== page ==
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Is France using Ukraine’s Nato bid to seize EU supremacy?

Who will be the new King of Europe? Credit: Getty

June 2, 2023 - 7:00am

The longer Russia’s invasion drags on, the more obvious it becomes that the international powers involved are pursuing interests other than the protection of Ukraine. In the United States, for example, the upcoming Republican primaries are set to turn an international crisis into part of the American culture wars. Every contender for the GOP nomination will have to be extremely careful not to appear supportive of yet another foreign war after the painful memories of Iraq and Afghanistan.

Similar forces are at play within the EU. It has been an open secret since French President Emmanuel Macron’s visit to China earlier this year that Paris wants to increase its global influence, ideally through becoming the dominant nation within the EU. This role, traditionally played by Germany as the economically strongest and most populous member state, has come under significant pressure, and Macron seems determined to take advantage of the vacuum. Top of the agenda, currently, is Ukraine’s Nato ambitions.

When in 2008 Washington wanted to grant Ukraine a “membership action plan” to join Nato, it was blocked by Germany — and France — very much to the frustration of other Central European nations like Poland. Now Paris is changing its tune, and just a day ago Macron announced that there needs to be a “path towards membership”. This sudden position is, really, no more than a political calculation. France cannot dethrone Germany without support from Eastern Europe, and many there have not forgotten that Macron called Nato “brain-dead” in 2019. Nor will they have forgotten his multiple phone calls with Vladimir Putin, which caused widespread suspicion about the French commitment to Kyiv’s independence and a unified European position. 

The French President was obviously aware of that, because he went to great lengths to emphasise that there should be no division into “old Europe” and “new Europe”, a clear attempt to gain points with fiercely pro-Nato members like Poland and Slovakia. Yet Macron could not resist also calling for an end of the arms race in the Ukraine war, as well as stressing that a lasting security structure in the East will have to engage Russia.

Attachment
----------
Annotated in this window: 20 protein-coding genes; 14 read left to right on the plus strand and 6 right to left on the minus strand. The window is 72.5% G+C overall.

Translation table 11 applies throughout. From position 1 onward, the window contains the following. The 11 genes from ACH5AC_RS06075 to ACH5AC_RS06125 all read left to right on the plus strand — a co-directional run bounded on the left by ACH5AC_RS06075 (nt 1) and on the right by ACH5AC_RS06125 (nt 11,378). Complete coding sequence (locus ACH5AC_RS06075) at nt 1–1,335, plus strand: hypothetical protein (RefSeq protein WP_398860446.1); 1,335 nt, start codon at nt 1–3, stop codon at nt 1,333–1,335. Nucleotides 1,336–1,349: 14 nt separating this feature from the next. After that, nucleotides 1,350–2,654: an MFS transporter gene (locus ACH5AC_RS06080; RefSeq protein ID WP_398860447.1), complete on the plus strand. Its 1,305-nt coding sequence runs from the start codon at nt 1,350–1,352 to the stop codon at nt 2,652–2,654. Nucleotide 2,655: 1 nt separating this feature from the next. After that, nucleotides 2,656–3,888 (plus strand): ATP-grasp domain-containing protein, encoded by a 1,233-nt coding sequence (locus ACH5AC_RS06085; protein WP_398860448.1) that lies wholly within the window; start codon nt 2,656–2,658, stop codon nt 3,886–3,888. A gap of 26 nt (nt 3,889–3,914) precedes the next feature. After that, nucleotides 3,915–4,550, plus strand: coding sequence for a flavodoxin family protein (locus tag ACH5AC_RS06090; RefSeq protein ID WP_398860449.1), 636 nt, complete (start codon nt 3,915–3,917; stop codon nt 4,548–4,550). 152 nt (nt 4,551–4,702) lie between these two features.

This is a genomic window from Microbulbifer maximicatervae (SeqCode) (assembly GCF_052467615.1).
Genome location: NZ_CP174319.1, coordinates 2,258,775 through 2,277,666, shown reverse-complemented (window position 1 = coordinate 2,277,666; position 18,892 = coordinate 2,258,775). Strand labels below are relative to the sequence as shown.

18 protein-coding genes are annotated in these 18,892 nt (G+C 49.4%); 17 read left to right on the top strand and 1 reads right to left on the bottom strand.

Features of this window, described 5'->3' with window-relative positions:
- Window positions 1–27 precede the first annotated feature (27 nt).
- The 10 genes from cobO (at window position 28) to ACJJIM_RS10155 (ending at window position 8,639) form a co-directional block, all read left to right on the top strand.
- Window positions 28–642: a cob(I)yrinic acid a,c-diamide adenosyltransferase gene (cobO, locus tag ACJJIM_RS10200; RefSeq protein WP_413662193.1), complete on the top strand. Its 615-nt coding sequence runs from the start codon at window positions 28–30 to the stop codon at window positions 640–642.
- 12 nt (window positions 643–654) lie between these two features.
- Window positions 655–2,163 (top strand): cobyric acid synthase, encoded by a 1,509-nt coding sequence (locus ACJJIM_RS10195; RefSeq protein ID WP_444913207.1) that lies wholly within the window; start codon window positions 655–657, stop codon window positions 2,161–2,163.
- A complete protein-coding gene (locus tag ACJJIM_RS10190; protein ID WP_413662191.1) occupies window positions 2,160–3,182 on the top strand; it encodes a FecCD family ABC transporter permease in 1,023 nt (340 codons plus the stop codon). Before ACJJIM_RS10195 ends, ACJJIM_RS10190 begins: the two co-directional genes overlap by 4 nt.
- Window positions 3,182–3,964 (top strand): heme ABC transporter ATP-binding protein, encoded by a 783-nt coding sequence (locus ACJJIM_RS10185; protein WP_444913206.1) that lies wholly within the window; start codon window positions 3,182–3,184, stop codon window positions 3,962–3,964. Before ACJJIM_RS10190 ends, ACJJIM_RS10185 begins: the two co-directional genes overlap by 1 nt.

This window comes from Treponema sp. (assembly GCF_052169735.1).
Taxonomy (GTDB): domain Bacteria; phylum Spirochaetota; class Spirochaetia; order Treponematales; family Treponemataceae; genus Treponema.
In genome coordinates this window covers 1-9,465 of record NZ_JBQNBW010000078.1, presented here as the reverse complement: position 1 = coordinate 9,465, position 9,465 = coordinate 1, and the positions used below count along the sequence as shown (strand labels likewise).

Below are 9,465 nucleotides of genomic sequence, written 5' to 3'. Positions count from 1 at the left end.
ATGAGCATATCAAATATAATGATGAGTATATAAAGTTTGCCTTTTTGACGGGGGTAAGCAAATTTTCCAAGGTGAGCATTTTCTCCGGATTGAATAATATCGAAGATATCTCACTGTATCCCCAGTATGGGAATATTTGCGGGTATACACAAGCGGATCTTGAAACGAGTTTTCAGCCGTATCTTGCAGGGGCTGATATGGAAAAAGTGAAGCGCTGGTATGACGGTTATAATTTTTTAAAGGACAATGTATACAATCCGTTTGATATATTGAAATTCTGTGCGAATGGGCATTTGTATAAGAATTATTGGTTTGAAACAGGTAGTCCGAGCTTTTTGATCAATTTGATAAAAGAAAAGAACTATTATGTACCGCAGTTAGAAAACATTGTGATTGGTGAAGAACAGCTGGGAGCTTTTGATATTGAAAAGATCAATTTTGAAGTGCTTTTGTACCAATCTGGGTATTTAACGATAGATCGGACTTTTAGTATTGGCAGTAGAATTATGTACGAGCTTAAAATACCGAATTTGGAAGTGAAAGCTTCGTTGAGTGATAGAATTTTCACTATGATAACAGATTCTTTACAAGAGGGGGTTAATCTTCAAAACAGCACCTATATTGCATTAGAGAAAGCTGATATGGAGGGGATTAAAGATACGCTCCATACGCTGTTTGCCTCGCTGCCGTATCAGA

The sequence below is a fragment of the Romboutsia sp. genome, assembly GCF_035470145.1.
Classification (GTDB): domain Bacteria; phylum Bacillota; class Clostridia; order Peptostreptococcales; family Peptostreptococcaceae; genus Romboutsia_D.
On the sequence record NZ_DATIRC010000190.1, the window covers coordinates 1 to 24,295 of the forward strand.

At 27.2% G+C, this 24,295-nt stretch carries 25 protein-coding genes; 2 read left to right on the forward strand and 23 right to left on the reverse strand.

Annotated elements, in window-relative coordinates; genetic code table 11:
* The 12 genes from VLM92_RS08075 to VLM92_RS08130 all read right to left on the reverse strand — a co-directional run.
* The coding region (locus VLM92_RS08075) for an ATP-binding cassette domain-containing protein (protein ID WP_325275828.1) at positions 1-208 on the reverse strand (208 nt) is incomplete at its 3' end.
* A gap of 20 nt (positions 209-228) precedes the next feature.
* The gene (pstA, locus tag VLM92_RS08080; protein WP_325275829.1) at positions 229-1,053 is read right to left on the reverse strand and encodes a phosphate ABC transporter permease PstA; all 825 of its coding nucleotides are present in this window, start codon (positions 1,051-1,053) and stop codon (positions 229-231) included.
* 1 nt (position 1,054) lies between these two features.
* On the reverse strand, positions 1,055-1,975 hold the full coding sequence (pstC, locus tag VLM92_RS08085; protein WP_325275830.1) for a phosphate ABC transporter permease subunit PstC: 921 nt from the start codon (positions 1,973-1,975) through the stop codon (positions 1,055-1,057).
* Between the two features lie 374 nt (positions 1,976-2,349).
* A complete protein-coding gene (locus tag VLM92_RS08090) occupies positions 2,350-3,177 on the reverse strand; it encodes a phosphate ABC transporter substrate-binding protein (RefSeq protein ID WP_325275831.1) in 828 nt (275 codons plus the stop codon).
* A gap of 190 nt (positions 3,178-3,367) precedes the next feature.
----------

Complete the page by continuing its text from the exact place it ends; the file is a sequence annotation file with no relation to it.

The Franco-German dispute goes further than division over Ukraine’s place in the international community. Despite being one of the world’s major producers of nuclear power, in recent history French presidents have usually signed up to Germany’s fixation on renewables and the phasing out of nuclear energy. Not anymore, though. In recent months Paris has put together an alliance of pro-nuclear nations that are directly challenging Berlin, pushing France as Europe’s main energy provider-in-waiting. 

Similarly, the European reaction to America’s Inflation Reduction Act reflects a new confidence among French policymakers, openly promoting their domestic economic approach of subsidies and state intervention as the future model for the entire EU. While France always perceived itself as more than a junior partner to Germany and continued an active foreign policy without much consultation in Africa and the Pacific, there was a quiet acceptance that on issues affecting Europe, the leadership role would be fulfilled by Berlin. 

Empowered by its deep pockets, Germany framed all the major policy decisions, from the Balkans to the Great Recession of 2010 and even European dealings with Russia. One should not imagine that Moscow tried to woo German politicians like ex-chancellor Gerhard Schroeder due to sentimentality. Rather, Putin knew very well that influencing German foreign policy meant influencing EU foreign policy. The Nord Stream pipelines, more than being a bilateral German-Russian agreement, were designed to create conditions that would make Germany reluctant to take the EU in an anti-Russian direction.